One study has demonstrated goldenseal’s effectiveness when compared with metronidazole. 40 children with girardia, almost half treated with Goldenseal stopped experiencing symptoms; only 33 % of those treated with metronidazole felt similar relief.
Ipecac (Cephaleis ipecacuanha)
Ipecac is popularly known as the emergency treatment to induce vomiting when a child ingests a poison. This has another major role in tropics where it originates from, to kill amoebas. Ipecac has three compounds, cephaline, dehy-drometine, and emetine, which are ameobicidal compounds.
An expert panel in Germany which judges the safety and effectiveness of herbal medicines for the country recommends taking 30 drops of an ipecac mixture (which contains both ipecac and alcohol). This treatment only needs to be taken once.
Elecampane (Inula helenium)
This is a common North American herb that contains two anti-amoebic compounds, isoalantolactone and alantolactone. Herbalists recommend boiling a cup of watter, dropping this one teaspoon of herb, and let it simmer for 20 minutes. This can be ingested up to three cups a day.
Papaya (Carica papaya)
This fruit contains both anti-parasitic and antiseptic compounds.
Sweet Annie (Artemisia annua)
Though Sweet Annie or its active ingredient, arteminsinin have been approved as effective and safe for treating intestinal parasites, it has been proven by research studies conducted in China and at the Walter Reed Army Research Institute in Washington, D.C., to fight malarial organisms that are similar to amoba.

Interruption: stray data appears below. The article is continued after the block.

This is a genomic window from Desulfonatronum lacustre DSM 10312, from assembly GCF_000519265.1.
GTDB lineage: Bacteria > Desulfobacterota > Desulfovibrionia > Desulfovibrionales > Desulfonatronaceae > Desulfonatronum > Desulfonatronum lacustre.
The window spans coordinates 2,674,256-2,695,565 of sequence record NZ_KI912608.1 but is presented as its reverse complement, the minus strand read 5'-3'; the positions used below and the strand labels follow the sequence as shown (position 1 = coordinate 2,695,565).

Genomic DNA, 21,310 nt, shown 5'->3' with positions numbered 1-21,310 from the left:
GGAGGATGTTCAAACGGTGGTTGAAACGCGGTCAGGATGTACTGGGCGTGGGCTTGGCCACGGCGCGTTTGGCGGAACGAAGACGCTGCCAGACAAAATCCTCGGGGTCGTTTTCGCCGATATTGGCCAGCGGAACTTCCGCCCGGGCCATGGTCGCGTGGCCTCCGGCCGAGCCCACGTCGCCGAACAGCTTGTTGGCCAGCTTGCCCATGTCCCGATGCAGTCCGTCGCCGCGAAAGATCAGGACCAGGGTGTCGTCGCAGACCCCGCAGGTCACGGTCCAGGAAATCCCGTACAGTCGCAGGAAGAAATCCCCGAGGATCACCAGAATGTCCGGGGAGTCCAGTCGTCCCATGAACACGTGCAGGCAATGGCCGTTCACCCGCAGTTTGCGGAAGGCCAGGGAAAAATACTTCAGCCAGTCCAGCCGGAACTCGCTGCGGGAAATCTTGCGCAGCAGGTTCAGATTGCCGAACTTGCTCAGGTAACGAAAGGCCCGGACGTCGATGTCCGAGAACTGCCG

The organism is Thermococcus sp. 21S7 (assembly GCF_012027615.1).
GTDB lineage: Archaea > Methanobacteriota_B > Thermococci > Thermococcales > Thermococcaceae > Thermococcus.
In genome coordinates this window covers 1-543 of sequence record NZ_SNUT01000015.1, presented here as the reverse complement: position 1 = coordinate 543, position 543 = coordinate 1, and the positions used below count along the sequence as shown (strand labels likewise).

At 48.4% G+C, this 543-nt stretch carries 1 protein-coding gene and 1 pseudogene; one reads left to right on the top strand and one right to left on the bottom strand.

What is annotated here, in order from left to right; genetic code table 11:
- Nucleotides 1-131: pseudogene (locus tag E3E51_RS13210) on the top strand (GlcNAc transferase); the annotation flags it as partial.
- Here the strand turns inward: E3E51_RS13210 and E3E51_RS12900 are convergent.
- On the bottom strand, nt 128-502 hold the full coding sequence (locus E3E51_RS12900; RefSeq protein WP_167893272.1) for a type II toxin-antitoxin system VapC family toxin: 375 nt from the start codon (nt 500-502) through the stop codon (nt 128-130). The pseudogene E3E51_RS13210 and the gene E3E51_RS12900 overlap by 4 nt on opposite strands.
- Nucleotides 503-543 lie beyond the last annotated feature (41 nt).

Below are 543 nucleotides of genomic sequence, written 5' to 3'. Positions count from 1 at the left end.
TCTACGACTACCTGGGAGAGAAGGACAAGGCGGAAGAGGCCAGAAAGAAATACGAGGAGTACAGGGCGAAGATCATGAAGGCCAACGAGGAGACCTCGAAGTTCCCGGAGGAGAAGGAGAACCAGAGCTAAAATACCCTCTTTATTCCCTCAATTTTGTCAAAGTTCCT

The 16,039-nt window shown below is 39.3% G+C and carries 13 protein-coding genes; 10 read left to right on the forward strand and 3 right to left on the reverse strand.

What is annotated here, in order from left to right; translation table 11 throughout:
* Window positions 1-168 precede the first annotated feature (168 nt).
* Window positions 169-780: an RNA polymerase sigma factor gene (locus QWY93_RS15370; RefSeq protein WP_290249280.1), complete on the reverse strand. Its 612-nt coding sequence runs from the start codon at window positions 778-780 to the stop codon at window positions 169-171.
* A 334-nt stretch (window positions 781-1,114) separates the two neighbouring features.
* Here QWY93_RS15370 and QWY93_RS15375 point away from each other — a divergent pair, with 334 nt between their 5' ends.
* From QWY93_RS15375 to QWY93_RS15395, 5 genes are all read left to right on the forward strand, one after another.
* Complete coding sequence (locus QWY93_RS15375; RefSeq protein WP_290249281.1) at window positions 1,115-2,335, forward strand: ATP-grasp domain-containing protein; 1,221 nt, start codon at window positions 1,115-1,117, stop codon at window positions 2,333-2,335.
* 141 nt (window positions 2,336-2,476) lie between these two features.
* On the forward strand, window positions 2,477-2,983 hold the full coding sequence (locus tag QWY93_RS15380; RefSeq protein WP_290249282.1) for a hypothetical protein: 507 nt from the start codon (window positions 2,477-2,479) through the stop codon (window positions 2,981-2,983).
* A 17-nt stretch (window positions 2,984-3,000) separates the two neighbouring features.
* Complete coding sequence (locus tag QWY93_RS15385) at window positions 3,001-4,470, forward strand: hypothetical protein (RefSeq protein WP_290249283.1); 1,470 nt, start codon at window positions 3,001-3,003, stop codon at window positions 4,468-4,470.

Cubeb (Piper cubeba)
Cubeb is a spice that is related to the black pepper. In an update in the “The Encyclopedia of Natural Ingredient” there are studies that cite cubeb as an effective treatment of amoebic dysentery. Cubeb has been a staple of traditional Ayurvedic Indian Medicine.
Weekly colonics can aid in prevention and treatment of parasitic infection since the bowels are cleansed to eliminate a potential breeding ground for parasites. Colon therapy also helps in the fortification of the digestive system.
Supplements such as B12 and magnesium are a good preventative measure.
Some other treatments of parasitic infections include ozone therapy, hydrogen peroxide therapy, and the application of tea tree oil, acidophilus, and colloidal silver.
- Bratman, S. The Alternative Medicine Ratings Guide: an expert panel rates the best treatments for over 80 conditions, Prima Health A Division of Prima Publishing (1998)
- Brown, L. Alternative Medicine, NTC/Contemporary Publishing (1999)
- Deepak Chopra, M.D. Alternative Medicine: The Definitive Guide, Celestial Arts (2002)
- Duke, J. The Green Pharmacy: Herbal remedies for common diseases and conditions from the world's foremost authority on healing herbs,Rodale Limited (2003)
- Nancy Allison. The Illustrated Encyclopedia of Body-Mind Disciplines, The Rosen Publishing Group (1999)
- Servan-Schreiber, D. The Encyclopedia of New Medicine: Conventional & Alternative Medicine For All Ages, Rodale International Limited (2006)
Posted in Parasitic InfectionsAsk a Question Or Join a Discussion